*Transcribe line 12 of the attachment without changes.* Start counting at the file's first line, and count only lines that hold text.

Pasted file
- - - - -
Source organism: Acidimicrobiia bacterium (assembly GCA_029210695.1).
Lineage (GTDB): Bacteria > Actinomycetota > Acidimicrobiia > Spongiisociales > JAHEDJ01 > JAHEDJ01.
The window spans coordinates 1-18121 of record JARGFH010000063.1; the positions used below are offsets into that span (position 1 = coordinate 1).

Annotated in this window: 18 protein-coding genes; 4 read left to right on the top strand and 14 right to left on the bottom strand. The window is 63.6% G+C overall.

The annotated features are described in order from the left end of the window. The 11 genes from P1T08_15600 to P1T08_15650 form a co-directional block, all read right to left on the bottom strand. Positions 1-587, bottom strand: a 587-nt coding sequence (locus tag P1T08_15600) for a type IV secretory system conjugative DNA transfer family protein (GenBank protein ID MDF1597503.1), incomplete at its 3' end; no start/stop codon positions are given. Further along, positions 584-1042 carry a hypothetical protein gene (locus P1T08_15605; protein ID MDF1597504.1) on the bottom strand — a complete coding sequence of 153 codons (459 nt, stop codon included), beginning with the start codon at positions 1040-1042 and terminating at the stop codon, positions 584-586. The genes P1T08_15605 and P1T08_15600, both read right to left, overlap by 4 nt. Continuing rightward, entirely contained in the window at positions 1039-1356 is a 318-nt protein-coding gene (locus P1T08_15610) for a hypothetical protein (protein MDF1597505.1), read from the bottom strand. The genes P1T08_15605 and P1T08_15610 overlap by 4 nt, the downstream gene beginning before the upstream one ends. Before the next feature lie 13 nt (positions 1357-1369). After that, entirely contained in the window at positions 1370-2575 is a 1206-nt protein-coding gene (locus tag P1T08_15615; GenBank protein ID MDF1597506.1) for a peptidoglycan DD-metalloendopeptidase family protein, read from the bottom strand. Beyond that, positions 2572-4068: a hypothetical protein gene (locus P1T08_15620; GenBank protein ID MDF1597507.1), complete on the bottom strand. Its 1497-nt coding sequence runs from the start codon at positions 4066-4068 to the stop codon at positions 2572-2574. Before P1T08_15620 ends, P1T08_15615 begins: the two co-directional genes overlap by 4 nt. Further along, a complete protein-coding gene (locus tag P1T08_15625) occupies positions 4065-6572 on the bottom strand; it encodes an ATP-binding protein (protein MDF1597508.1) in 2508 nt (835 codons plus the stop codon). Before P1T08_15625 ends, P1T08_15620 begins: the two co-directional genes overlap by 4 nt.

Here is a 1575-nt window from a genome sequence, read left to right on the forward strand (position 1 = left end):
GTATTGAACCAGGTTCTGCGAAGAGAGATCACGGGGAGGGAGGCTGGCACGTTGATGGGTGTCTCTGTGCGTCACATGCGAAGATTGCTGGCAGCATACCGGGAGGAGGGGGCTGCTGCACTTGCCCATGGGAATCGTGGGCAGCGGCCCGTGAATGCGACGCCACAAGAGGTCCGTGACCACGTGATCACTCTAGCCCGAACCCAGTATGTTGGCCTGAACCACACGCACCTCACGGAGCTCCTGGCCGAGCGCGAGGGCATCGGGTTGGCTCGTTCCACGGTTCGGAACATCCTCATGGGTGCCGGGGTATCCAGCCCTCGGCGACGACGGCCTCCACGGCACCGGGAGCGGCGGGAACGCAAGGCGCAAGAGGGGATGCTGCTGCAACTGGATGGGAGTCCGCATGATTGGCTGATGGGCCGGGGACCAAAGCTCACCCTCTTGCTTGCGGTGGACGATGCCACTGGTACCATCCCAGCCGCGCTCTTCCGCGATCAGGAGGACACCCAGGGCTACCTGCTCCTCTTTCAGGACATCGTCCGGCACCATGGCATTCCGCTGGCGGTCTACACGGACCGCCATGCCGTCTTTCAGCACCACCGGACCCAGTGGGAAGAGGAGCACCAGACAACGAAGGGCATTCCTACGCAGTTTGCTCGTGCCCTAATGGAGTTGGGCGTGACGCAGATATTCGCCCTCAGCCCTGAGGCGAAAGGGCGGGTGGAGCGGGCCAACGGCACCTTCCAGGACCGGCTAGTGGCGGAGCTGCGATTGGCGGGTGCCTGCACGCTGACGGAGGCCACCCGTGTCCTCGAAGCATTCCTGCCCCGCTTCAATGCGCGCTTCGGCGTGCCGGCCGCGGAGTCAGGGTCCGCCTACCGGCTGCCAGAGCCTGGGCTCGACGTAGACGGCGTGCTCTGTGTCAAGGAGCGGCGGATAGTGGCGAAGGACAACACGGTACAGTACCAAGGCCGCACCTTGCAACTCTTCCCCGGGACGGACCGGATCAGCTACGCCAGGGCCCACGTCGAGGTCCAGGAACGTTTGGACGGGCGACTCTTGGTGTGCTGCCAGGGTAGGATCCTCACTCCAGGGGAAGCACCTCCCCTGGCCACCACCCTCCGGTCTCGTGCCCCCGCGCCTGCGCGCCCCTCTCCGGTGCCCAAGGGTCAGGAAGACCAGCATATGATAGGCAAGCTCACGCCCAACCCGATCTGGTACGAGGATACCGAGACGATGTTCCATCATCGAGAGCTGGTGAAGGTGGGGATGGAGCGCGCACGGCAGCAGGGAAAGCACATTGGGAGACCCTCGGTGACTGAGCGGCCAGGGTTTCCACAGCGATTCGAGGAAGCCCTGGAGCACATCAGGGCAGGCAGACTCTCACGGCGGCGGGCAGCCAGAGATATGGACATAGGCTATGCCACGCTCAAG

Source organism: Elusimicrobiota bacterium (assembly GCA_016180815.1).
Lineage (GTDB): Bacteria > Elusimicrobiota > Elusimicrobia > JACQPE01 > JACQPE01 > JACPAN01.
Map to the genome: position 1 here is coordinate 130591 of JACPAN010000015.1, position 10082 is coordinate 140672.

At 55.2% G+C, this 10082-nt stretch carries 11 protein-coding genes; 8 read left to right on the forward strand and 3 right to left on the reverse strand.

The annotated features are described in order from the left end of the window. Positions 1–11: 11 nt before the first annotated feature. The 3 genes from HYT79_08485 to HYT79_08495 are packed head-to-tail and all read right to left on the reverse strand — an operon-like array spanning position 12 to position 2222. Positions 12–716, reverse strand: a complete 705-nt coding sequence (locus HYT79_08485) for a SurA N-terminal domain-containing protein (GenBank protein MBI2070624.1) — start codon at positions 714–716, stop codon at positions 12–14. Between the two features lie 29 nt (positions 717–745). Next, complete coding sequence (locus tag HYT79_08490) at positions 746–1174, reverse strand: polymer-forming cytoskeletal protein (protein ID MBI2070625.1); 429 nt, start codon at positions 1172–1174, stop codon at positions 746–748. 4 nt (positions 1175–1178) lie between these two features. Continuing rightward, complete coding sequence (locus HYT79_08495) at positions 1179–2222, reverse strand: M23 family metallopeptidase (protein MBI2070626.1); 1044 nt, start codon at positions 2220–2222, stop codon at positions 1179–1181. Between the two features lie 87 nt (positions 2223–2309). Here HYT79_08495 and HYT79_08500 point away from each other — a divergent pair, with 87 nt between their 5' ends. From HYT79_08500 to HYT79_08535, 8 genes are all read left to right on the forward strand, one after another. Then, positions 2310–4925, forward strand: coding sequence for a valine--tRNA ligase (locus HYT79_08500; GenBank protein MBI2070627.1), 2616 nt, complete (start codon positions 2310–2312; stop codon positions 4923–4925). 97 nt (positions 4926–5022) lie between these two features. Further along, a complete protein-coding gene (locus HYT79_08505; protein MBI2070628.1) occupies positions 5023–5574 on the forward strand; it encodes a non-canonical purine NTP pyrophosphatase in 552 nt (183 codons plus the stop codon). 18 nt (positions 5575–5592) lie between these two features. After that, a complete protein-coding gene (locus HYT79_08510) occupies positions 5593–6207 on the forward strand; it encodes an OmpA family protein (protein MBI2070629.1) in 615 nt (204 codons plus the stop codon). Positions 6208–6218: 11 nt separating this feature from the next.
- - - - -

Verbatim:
The annotated features are described in order from the left end of the window. Positions 1–11: 11 nt before the first annotated feature. The 3 genes from HYT79_08485 to HYT79_08495 are packed head-to-tail and all read right to left on the reverse strand — an operon-like array spanning position 12 to position 2222. Positions 12–716, reverse strand: a complete 705-nt coding sequence (locus HYT79_08485) for a SurA N-terminal domain-containing protein (GenBank protein MBI2070624.1) — start codon at positions 714–716, stop codon at positions 12–14. Between the two features lie 29 nt (positions 717–745). Next, complete coding sequence (locus tag HYT79_08490) at positions 746–1174, reverse strand: polymer-forming cytoskeletal protein (protein ID MBI2070625.1); 429 nt, start codon at positions 1172–1174, stop codon at positions 746–748. 4 nt (positions 1175–1178) lie between these two features. Continuing rightward, complete coding sequence (locus HYT79_08495) at positions 1179–2222, reverse strand: M23 family metallopeptidase (protein MBI2070626.1); 1044 nt, start codon at positions 2220–2222, stop codon at positions 1179–1181. Between the two features lie 87 nt (positions 2223–2309). Here HYT79_08495 and HYT79_08500 point away from each other — a divergent pair, with 87 nt between their 5' ends. From HYT79_08500 to HYT79_08535, 8 genes are all read left to right on the forward strand, one after another. Then, positions 2310–4925, forward strand: coding sequence for a valine--tRNA ligase (locus HYT79_08500; GenBank protein MBI2070627.1), 2616 nt, complete (start codon positions 2310–2312; stop codon positions 4923–4925). 97 nt (positions 4926–5022) lie between these two features. Further along, a complete protein-coding gene (locus HYT79_08505; protein MBI2070628.1) occupies positions 5023–5574 on the forward strand; it encodes a non-canonical purine NTP pyrophosphatase in 552 nt (183 codons plus the stop codon). 18 nt (positions 5575–5592) lie between these two features. After that, a complete protein-coding gene (locus HYT79_08510) occupies positions 5593–6207 on the forward strand; it encodes an OmpA family protein (protein MBI2070629.1) in 615 nt (204 codons plus the stop codon). Positions 6208–6218: 11 nt separating this feature from the next.